The absence of asset valuation makes the debt-raising process more straightforward: “This tool takes away the legwork of obtaining guarantees and asset valuations before every issuance you take to the market,” El Kalla said. “During such difficult times for markets, even agreeing on asset valuations is very complicated,” he added, noting that cashflows, on the other hand, are a much more transparent and “non-debatable” form of collateral to work with.
Access to liquidity also helps eliminate risk: “Any debt has its own risks,” El Kalla said. “The usefulness of this tool is that when your guarantee is your top line, you have access to cash coming in rather than standing on stagnant, physical assets,” he explained.
That makes it very appealing to investors: “Our program is already getting a strong appetite from investors,” El Kalla said. “There’s direct access to [liquidity] for debtors,” he added, which makes it a relatively safe investment. The fact that future flow securities receive investment-grade ratings from ratings agencies also helps attract a wider class of investors.
The tool comes at a crucial time for education players: “Equity markets are currently in a very bad place, so the only viable capital raising method at the moment is debt,” Zeidan said. Education shares have not been spared the volatility of the markets since the beginning of the year, as we’ve reported previously. Private schools have also been struggling with meeting additional CAPEX costs on the back of rising inflation.
Rising CAPEX costs could push more education players to use this tool: “Increased inflation has definitely been putting pressure on both OPEX and CAPEX costs,” Omar El Bakry, BalancED Education’s group business development director, told us.” Higher land and building costs specifically have severely increased CAPEX costs for new green field projects, making it essential to explore all possible financing options.” BalancED could look towards future flow securities to help fund new projects’ CAPEX costs, El Bakry said. But the company is “still seeking more clarity on details such as market appetite, process, and pricing compared to more traditional debt tools,” he added. CIRA is also using the funds to finance CAPEX costs associated with its growth plans in the next three years, including expanding its university and K-12 offering, El Kalla said previously.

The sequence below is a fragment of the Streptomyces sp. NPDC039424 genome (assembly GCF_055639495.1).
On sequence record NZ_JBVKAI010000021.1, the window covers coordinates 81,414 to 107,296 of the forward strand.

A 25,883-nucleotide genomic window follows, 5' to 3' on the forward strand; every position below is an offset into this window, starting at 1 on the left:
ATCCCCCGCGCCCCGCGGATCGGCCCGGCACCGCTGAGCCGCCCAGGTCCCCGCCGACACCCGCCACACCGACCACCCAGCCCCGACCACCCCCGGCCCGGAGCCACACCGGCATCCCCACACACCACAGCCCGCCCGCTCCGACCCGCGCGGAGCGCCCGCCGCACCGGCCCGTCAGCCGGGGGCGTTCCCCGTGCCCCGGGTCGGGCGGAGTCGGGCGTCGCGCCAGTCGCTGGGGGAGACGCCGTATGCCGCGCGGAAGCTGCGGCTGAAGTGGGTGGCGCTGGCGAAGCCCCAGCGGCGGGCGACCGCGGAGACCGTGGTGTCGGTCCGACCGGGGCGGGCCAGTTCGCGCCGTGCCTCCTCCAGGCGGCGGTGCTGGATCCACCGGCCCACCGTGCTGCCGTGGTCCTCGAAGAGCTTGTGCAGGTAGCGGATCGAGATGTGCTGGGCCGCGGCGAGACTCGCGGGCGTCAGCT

And for some, interest rates will be a major deciding factor: “We would consider future flow securitization if we were actively pursuing debt financing and if future flow securitization enabled us to obtain debt financing at reasonable rates,” Tammam Abu Shakra, advisor to the chairman of Esol Education, told us.
Securitized bonds generally have lower interest rates than non-securitized bonds, making future flow securities a cheaper alternative to expensive bank loans. El Kalla pegs future flow securities’ interest rates “at the lower margins” of interest rates of sukuk and securitized bond issuances.